Angle of repose

Such a good thing.

An excellent book.

That slope at which a hill will not fall, will not move inexorably down, felling trees, sweeping rocks, engulfing roads, sucking houses into a muddy maelstrom.

That slope at which a hill resides.

Needful for engineering, for mining, for those who see mountains move, who know the consequences.

For the rest of us, that hill just is. Is there.

It is quite absurd that a hill should move.

As absurd that a mountain should explode, or a city tremble and collapse, or a landscape be swept by inferno. Or an ocean rise.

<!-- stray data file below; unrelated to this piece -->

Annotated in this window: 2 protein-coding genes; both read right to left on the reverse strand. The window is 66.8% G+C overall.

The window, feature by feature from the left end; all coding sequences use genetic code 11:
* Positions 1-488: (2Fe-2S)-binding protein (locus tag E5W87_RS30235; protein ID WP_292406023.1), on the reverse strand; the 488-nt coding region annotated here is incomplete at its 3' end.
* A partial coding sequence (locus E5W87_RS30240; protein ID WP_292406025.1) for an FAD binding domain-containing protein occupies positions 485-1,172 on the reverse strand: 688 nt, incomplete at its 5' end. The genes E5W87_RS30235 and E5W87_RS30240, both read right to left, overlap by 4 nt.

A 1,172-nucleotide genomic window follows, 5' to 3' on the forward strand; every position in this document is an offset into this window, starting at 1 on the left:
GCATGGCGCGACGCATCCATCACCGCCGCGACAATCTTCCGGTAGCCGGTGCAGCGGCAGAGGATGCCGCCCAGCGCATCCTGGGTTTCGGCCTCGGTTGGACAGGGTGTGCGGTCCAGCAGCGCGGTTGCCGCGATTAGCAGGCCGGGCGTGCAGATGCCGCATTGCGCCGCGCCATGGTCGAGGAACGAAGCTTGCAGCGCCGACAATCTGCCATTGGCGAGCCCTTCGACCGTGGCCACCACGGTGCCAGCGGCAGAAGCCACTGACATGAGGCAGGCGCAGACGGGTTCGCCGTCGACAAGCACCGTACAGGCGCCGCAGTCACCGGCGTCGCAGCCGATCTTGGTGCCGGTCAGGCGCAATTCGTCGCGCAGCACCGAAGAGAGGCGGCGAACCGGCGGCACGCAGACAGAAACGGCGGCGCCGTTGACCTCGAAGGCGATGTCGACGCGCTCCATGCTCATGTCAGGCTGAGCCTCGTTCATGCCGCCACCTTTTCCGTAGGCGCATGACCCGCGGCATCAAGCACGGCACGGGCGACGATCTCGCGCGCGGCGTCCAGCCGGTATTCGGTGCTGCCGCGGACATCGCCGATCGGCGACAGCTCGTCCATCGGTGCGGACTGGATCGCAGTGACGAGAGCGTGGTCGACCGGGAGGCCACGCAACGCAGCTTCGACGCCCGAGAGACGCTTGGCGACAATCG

Living here now, I know these things can be true, I have seen the aftermath.

I know that the world changes. People hurt. People die. There is loss.

But we go on. We live still. By the river, by the sea, by the mountain. In knowing that epic change may happen, we go still to the brink.

Being there, being still, we become a fragment of the landscape. Deeper vision, deeper hearing, deeper roots.

Earth abides, and so, presently, do we.

Regardless of wind and water, falling leaves, passing time, we seek our angle of repose.

Relatively immobile, still, while the world moves on about us. Rooted here, in the still.

 

 

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